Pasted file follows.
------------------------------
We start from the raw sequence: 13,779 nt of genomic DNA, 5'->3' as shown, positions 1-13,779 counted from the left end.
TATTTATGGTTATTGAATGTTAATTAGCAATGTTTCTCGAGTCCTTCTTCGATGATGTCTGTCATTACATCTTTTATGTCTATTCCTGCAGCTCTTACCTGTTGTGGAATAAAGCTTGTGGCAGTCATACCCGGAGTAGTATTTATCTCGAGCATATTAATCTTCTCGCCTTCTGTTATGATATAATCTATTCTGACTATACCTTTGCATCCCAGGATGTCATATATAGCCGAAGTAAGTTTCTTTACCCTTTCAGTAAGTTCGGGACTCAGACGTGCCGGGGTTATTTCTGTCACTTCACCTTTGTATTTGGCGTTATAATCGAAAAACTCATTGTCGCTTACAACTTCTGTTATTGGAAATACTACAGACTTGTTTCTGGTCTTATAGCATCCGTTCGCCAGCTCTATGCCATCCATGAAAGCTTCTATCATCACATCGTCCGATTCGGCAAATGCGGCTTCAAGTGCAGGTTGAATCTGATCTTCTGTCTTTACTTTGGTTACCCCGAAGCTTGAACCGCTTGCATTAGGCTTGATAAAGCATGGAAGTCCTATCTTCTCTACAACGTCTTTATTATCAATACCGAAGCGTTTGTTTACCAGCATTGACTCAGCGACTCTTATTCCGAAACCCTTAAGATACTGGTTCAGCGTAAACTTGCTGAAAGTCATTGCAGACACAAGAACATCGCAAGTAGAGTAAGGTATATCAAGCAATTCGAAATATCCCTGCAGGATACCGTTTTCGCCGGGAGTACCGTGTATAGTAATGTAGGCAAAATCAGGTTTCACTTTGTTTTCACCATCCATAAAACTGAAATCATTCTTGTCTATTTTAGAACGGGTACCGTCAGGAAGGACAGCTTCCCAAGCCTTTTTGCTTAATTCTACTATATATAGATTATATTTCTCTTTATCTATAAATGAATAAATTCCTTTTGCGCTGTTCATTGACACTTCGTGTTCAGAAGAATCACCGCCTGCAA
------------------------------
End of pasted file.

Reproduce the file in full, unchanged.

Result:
We start from the raw sequence: 13,779 nt of genomic DNA, 5'->3' as shown, positions 1-13,779 counted from the left end.
TATTTATGGTTATTGAATGTTAATTAGCAATGTTTCTCGAGTCCTTCTTCGATGATGTCTGTCATTACATCTTTTATGTCTATTCCTGCAGCTCTTACCTGTTGTGGAATAAAGCTTGTGGCAGTCATACCCGGAGTAGTATTTATCTCGAGCATATTAATCTTCTCGCCTTCTGTTATGATATAATCTATTCTGACTATACCTTTGCATCCCAGGATGTCATATATAGCCGAAGTAAGTTTCTTTACCCTTTCAGTAAGTTCGGGACTCAGACGTGCCGGGGTTATTTCTGTCACTTCACCTTTGTATTTGGCGTTATAATCGAAAAACTCATTGTCGCTTACAACTTCTGTTATTGGAAATACTACAGACTTGTTTCTGGTCTTATAGCATCCGTTCGCCAGCTCTATGCCATCCATGAAAGCTTCTATCATCACATCGTCCGATTCGGCAAATGCGGCTTCAAGTGCAGGTTGAATCTGATCTTCTGTCTTTACTTTGGTTACCCCGAAGCTTGAACCGCTTGCATTAGGCTTGATAAAGCATGGAAGTCCTATCTTCTCTACAACGTCTTTATTATCAATACCGAAGCGTTTGTTTACCAGCATTGACTCAGCGACTCTTATTCCGAAACCCTTAAGATACTGGTTCAGCGTAAACTTGCTGAAAGTCATTGCAGACACAAGAACATCGCAAGTAGAGTAAGGTATATCAAGCAATTCGAAATATCCCTGCAGGATACCGTTTTCGCCGGGAGTACCGTGTATAGTAATGTAGGCAAAATCAGGTTTCACTTTGTTTTCACCATCCATAAAACTGAAATCATTCTTGTCTATTTTAGAACGGGTACCGTCAGGAAGGACAGCTTCCCAAGCCTTTTTGCTTAATTCTACTATATATAGATTATATTTCTCTTTATCTATAAATGAATAAATTCCTTTTGCGCTGTTCATTGACACTTCGTGTTCAGAAGAATCACCGCCTGCAA